How To Prepare For The Future Job Market: Get Better At Tech and Human Skills

How To Prepare For The Future Job Market: Get Better At Tech and Human Skills

Telenor Group recently released the results of a pilot online survey across six nations in Asia, including Bangladesh, assessing millennials’ attitudes about their future career, technology’s impact and the skills they need to be best prepared for the jobs of tomorrow.

The results indicate that the nation’s young adults see the importance of technology in their vocational paths, yet believe that career success requires both technical and human skills as many companies now put forth a pre-employment aptitude testing system to see where does the employee lie and whether they are as good as their resume say even if results show that many of respondents think robots in the workplace will be a part of our future.

The multi-market ‘Jobs of the Future’ survey obtained 4,200 respondents aged 15 to 25, in Bangladesh, Singapore, Malaysia, India, Myanmar and Pakistan. It was conducted via targeting through the Telenor Group Facebook with a sample size of 700 secondary school, or university students per market used in the results analysis.

“Our Facebook channel reaches an active, young – and largely Asian – following, so we felt that this would be a great place to pilot such a survey,” said Sheena Lim, Director of Social Media, Telenor Group. “We thought this would combine the fun, engaging side of social media surveys with potentially interesting insights into Asian youth attitudes on technology and their future careers.”

Bangladesh’s youth: Digital technology key to future careers

In Bangladesh, 60% of millennials said they were ‘excited’ about future opportunities in the internet and digital sectors, with the largest majority (30%) saying they were ‘extremely excited.’ Additionally 59% in Bangladesh said that mobile/internet technology will be ‘important’ in their career by 2020, mirroring the average of 63% of youth aggregated in all six nations who agreed with this. Indicating just how significant youth in Bangladesh think it is, only 1.4% said that technology is ‘not really important’ for their futures.

Build human skills, too

The surveyed youth in all but one of the countries agreed that non-technical skills will also be important for jobs of the future. The highest numbers of Bangladeshi (34%), Pakistani (37%) and Indian (36%) and youth maintained that the most important skills to a great future job will be the ‘ability to inspire others, and leadership capability.’ More than one in four of the surveyed Singaporean youth regard ‘people management and emotional intelligence’ (27%).

Nearly one in three Myanmar youth leaned toward ‘creativity, cognitive flexibility’ (29%). The standout in this category was Malaysia, where 24% of the surveyed stated that tech-related ‘mobile and web development, and super coding skills,’ were the most important. The skills that Bangladesh’s millennials rated as the least important future job skills are: data analysis, research and interpretation (9%).

Robots will replace humans in many future professions

All of the Bangladeshi youth surveyed agreed that robots will replace humans in many future professions, as did all the participating countries. On which jobs robots would most likely replace humans in, 44% of Bangladeshi respondents predicted that the manufacturing and engineering industries would see the most machine takeovers.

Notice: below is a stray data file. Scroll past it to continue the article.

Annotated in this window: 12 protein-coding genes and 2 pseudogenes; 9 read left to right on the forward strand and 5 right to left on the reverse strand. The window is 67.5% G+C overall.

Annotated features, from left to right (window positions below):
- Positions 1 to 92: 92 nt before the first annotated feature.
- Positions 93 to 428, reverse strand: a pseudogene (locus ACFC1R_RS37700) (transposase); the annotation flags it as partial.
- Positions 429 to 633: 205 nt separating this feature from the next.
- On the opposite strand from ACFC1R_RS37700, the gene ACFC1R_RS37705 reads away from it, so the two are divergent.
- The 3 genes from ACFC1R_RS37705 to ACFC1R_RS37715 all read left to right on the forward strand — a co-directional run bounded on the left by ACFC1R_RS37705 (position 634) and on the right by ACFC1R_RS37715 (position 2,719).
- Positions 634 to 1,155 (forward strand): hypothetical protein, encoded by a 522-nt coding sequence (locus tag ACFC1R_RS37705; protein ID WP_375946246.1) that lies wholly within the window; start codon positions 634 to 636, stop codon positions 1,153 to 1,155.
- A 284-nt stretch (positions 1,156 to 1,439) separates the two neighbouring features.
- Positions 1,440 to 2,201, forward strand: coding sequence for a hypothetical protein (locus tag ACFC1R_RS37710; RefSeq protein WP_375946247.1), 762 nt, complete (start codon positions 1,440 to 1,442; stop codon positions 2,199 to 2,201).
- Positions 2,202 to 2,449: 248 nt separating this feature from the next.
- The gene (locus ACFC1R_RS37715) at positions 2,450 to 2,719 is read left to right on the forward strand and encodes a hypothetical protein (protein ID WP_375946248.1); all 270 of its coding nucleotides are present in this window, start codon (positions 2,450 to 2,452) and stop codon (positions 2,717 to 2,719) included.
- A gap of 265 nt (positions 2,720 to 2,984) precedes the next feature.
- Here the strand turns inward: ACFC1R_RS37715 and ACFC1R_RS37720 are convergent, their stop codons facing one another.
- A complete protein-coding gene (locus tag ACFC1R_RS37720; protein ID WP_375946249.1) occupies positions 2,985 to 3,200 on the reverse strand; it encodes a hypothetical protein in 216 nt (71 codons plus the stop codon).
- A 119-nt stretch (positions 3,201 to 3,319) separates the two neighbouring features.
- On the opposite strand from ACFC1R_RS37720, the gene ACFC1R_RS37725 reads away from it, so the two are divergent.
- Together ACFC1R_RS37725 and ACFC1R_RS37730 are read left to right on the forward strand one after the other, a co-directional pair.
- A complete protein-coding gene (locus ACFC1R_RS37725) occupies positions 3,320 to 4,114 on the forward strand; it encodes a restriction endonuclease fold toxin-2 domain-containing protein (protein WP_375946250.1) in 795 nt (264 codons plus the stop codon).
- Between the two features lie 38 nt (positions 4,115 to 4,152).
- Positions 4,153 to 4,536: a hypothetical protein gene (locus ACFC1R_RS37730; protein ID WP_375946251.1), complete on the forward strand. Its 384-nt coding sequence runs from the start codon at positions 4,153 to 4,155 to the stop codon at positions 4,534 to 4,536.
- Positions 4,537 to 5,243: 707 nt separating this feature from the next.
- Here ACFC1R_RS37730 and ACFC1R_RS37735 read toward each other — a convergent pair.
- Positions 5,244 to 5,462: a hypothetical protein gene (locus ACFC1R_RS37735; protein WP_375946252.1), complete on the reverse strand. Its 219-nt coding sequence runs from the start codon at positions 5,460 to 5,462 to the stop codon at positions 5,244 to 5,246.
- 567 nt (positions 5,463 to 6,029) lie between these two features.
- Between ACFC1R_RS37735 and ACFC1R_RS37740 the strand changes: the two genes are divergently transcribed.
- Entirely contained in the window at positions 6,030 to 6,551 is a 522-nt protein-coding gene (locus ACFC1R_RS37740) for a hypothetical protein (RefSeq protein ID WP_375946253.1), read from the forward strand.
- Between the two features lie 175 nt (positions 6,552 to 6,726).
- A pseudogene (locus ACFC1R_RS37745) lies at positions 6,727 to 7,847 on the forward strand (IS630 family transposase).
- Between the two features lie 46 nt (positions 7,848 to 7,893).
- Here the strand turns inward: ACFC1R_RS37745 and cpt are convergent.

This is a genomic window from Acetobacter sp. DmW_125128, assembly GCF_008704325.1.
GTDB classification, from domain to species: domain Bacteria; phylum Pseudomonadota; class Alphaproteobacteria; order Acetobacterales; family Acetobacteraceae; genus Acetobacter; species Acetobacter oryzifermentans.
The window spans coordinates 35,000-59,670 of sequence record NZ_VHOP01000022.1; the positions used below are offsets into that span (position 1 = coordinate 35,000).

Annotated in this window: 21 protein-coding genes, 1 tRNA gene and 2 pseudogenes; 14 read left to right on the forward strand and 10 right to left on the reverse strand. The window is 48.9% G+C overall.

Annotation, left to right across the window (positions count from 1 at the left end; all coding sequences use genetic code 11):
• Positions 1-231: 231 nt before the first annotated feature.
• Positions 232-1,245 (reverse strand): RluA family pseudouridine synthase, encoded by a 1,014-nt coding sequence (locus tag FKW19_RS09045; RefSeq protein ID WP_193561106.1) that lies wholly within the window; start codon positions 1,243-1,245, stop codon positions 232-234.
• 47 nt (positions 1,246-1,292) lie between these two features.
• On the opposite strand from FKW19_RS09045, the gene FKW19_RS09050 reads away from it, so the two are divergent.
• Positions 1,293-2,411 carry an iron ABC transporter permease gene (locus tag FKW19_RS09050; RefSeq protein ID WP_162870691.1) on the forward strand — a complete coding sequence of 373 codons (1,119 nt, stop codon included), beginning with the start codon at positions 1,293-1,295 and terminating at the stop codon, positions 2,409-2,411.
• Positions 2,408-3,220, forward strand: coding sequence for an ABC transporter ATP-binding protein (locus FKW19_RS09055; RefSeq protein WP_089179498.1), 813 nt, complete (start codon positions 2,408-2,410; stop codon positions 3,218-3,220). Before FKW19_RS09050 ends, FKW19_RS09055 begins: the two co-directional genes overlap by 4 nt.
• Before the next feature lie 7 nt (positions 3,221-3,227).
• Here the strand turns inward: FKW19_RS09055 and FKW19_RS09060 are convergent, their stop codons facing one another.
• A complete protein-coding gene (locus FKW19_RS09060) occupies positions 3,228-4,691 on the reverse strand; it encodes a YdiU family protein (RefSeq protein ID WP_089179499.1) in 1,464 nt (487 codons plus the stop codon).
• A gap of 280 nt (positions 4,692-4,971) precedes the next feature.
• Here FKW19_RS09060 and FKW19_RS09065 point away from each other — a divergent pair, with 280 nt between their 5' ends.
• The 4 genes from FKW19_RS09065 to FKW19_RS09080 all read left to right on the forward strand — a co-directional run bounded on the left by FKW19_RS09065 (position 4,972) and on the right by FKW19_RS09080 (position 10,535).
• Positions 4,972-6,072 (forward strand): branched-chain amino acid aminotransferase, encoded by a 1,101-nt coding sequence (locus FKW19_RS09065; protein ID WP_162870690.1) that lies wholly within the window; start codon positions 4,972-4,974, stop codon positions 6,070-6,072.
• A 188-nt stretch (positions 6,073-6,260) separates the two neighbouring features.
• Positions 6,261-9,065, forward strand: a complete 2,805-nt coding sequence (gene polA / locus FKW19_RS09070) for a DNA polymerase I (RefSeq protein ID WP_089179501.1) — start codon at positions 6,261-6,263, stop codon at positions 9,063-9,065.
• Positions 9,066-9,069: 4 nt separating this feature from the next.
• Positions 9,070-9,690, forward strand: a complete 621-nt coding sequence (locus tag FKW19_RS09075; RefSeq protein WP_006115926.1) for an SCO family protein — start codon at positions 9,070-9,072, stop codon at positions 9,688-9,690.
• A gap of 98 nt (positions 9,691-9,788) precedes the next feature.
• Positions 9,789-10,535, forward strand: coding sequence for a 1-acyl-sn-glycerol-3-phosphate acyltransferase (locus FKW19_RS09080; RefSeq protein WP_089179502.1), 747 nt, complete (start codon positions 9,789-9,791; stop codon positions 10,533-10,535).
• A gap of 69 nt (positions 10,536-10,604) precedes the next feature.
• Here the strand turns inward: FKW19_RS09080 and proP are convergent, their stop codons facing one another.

Fascinatingly, 21% of locals further said that the proliferation of robots will not affect them much. The other surveyed nations were united with this sentiment that robots will replace humans in manufacturing or engineering led by Malaysia (44%), forty-one percent of surveyed in Myanmar, followed by 38% in both Singapore and India, and 34% in Pakistan.

What Asia’s youth think they bring to the career table

When youth were asked to describe the qualities that best encapsulate themselves as young thinkers and students, the most youth in Bangladesh (26%), Singapore (32%) and Malaysia (24%) and chose to say they were ‘compassionate with a sense of justice and a desire to protect.’

The largest group in Pakistan (24%) described themselves as armed with ‘strategic vision and big-picture mindsets.’ Whereas most in Myanmar (30%) and India (24%) stated they were ‘highly creative, intuitive thinkers.’ n the contrary, Bangladeshi respondents (14%) were least likely to say they were equipped with ‘mathematical prowess and advanced analytical skills,’ as were those in Myanmar (13%) and India (14%).

Hungry for technology and human connections

Bangladesh’s millennials also appeared enthusiastic for a technology-driven future. Youth in Bangladesh, Pakistan, Myanmar and India all agreed with the statement: ‘It’s important to understand all kinds of technology – I want to know as much as I can!,’ with Myanmar topping the scale at 34% of respondents, and Bangladesh at 30%.

Singapore and Malaysia admire the human aspects of technology; with 31% of Singaporeans and 28% of Malaysians saying that the best thing about the internet is that it ‘connects us to all kinds of people and ideas.’

“It’s fascinating to see that young adults not only revere technology and the opportunities it presents them, but also see themselves as ‘compassionate’, and ‘highly creative’. The fact they are aligned in not only believing that technology and the internet are crucial for their careers, but that they are excited about this, is very motivating to us.

They reflect the way Telenor Group views Asia—as a vibrant region with talented and promising youth who look to make meaningful contributions in their jobs of the future,” said Yasu Sato, Head of Digital Capabilities, People Development, Telenor Group.

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